Students and families took note. “We really liked the stability that Orbit could give us,” says  Lauren, particularly in the summer of 2019, when many schools were scrambling to find the path forward. “They had a clear plan about what was going to happen. They had everything completely figured out from that moment on, and that stability was really attractive to me.” She says that, “Blyth Orbit handed me this option of knowing what my last year is going to look like—and it’s going to be worry-free—and that sounded like a win to me.” Having already taken an online English class through Blyth helped too. “I really had enjoyed that and said, yup, let’s go for it.” 

Admittedly, it’s not the same as in-person learning, and no one believes anything could truly replace that, though administration has looked to innovative ways of keeping the experience as active as possible. Chemistry labs, for example, are handled through online simulators. They lack some of the gravity of being in a physical lab with all its sights and smells. Nevertheless, students prepare and conduct experiments, and gather and process the raw data. 

A shared perspective

The students who attend are all academically-oriented, perhaps reflected in the fact they were early adopters of a new and, in its way, challenging learning model. “The people who I’ve connected with, they’re really nice,” says Lauren. “They’re people who I’d be attracted to in regular school, they’re people I’d be friends with if we were in person.” She describes them as “focused and driven,” and feels they have the same academic goals.     

Lucy Nkunzimana agrees. “We all have the same aspirations, and we all want to succeed.” Lucy is intending to study psychology at a university in Canada, and attends Orbit from her home in Haiti. “I’ve met a few really great people, and I hope we stay in touch after high school.” She first started looking for a better option when she became aware that her previous school’s transition to virtual learning wasn’t as strong as she might have hoped (“it wasn’t that organized”) or able to give her the quality of education she knew she’d need. She had taken virtual summer courses through Blyth Online, which she enjoyed—the teachers were good, the material challenging, the approach supportive—so when Orbit was launched, she was keen to give it a try.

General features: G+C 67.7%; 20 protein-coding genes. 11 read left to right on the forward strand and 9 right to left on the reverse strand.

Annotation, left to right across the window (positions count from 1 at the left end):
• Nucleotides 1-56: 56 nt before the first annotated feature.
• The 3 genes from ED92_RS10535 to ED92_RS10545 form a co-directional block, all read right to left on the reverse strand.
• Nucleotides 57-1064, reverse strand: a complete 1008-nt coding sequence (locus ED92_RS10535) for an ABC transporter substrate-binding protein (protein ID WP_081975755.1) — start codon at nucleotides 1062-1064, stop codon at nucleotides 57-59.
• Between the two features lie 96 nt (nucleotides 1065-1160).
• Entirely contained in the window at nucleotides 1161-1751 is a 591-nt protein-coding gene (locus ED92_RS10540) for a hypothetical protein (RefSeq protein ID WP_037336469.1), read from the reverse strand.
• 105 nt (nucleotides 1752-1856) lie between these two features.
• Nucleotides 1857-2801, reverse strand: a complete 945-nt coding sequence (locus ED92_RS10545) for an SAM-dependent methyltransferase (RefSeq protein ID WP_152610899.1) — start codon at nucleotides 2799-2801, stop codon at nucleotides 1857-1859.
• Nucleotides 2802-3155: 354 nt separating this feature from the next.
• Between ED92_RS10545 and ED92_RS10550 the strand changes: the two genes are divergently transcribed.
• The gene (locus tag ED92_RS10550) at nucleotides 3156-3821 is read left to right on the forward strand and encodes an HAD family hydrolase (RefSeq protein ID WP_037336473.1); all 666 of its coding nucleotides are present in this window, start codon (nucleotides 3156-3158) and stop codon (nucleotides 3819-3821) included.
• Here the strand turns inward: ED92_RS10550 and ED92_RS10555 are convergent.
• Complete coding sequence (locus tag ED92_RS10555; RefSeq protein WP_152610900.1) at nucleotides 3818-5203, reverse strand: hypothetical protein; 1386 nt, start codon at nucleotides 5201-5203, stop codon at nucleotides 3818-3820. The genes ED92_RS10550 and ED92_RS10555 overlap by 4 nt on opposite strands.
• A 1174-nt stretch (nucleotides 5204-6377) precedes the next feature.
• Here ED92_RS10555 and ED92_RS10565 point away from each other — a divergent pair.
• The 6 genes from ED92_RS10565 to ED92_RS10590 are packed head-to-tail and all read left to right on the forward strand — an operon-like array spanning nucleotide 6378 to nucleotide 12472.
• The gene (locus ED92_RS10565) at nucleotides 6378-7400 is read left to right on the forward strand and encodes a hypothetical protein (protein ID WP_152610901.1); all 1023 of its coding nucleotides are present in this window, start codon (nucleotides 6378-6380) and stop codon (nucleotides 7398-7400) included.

Her thoughts echo those of Lauren. The process was clear, intuitive. The Ontario curriculum was attractive, as well as the synchronous learning and the mentorship opportunities. And while some things were missing from the student experience—there obviously aren’t any volleyball games—there were things she couldn’t access elsewhere. “I’ve never had a guidance counsellor before Orbit,” something that she now finds indispensable. Yes, distance learning was a new experience, yet she feels, “it gives you a certain sense of responsibility and you learn a lot of time management [skills]. It’s almost like a college prep. You do have a lot of support from your teachers, but there’s also the personal aspect.”

As Lauren, speaking with Lucy is like speaking with any student at any private school in Canada. “We’re ordering hoodies that say class of 2021,” she says, noting that she’ll be graduating later this year. “It’s just to make graduation a little more special, given the pandemic.” It’s been a trying time, Lucy admits, but she’s making the most of it. She’s happy that Blyth Academy Orbit has as well.